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"Liking" Trees Takes on a New Meaning As Harvard's Arnold Arboretum pushes into social media, trees and technology form an unexpected partnership


By Steve Bradt


hile the planet’s trees outnumber humans roughly 60 to 1, they’re bit players in the burgeoning world of social media; few magnolias or maples have gone viral on YouTube. Lindens, lilacs, and larches aren’t attracting thousands of Twitter followers. Willows and walnuts haven’t garnered many “likes” on Facebook. But Harvard University’s Arnold Arboretum aims to change that, giving the world’s trees a place alongside more charismatic species—the kittens and panda cubs that have rocketed to prominence via social media. Already recognized as one of the world’s bestdocumented botanical collections, the Arboretum’s 15,000 trees, shrubs, and woody vines are now making the leap into our hyper-networked world. In the process, the Arboretum aims to create arboreal celebrities, as it were, whose roots and canopies extend far beyond its 281 acres in the Boston neighborhoods of Jamaica Plain and Roslindale. 12

Volume 5, Issue 1

“We’re charged, as a University, with sharing, and with making the world at large a more informed place,” says William (Ned) Friedman, the Arboretum’s director and the Arnold professor of organismic and evolutionary biology. Noting that many of the Arboretum’s 250,000 annual visitors speak Russian and Chinese—among many other languages—Friedman says, “We want to interact with 6 billion people, not just 250,000. Social media has the capacity to internationalize us.” Seeing the forest for the trees When he became the Arboretum’s director two years ago—joining Harvard after a decade and a half on the faculty of the University of Colorado, Boulder—Friedman faced a steep climb to refashion the institution into the rising social-media star it is today. Working with a small committee of staffers—including George Morris, the Arboretum’s director of information technology, applications programmer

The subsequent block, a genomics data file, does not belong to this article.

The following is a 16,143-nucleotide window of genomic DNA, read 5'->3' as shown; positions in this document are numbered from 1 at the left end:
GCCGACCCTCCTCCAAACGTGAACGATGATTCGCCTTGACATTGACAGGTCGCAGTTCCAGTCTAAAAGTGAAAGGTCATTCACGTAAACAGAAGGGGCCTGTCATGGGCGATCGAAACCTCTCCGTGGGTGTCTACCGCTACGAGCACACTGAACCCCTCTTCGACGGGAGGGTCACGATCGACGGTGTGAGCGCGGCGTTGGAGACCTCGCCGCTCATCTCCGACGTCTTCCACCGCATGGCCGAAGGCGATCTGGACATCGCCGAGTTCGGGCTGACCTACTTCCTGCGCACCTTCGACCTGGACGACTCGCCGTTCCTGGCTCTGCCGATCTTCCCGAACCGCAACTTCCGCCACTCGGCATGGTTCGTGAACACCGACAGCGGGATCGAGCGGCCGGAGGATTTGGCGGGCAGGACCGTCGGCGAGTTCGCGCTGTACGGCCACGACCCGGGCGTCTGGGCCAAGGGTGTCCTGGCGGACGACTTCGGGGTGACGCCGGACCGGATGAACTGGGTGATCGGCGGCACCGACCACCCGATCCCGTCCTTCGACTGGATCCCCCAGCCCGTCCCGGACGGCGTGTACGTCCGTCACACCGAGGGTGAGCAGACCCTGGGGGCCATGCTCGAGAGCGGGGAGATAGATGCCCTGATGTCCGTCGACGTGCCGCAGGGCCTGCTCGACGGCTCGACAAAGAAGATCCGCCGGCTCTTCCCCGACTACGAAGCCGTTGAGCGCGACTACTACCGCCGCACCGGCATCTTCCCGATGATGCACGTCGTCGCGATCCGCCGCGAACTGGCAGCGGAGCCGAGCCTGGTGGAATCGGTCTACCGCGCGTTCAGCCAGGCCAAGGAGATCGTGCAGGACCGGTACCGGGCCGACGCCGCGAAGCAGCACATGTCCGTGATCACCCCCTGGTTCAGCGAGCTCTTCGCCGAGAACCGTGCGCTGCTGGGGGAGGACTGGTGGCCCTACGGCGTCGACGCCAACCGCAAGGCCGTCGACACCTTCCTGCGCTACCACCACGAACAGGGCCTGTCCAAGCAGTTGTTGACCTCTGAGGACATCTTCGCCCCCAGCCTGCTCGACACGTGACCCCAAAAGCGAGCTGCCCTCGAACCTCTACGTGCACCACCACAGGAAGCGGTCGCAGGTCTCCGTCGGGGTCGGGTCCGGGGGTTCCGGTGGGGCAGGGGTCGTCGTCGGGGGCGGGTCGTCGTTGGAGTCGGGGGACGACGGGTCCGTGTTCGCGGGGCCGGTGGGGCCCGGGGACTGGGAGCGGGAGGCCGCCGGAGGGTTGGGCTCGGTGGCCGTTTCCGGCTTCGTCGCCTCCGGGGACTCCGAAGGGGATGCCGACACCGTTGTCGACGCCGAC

The Arnold Arboretum uses a number of social media tools to spread the word about their programs and collections. Above, visitors snap photographs of the Arboretum’s collections. Many of these images will make their way to the Arboretum’s Flickr stream, Twitter, or Facebook pages. Visitors can also use their smartphones to access an interactive map of the grounds.

Donna Tremonte, and director of science facilitation Faye Rosin—Friedman set out to freshen the Arboretum’s online persona. “It doesn’t exist at the Arboretum if it’s not on our web site,” Friedman recalls telling his colleagues. Morris and Tremonte worked to modernize the site and move it to a content management system, allowing a much larger group of Arboretum staffers to post material. A Flickr stream opened the site even more broadly by soliciting photos of “My Arboretum” from visitors. This democratization of content creation quickly lent the Arboretum’s site a needed dose of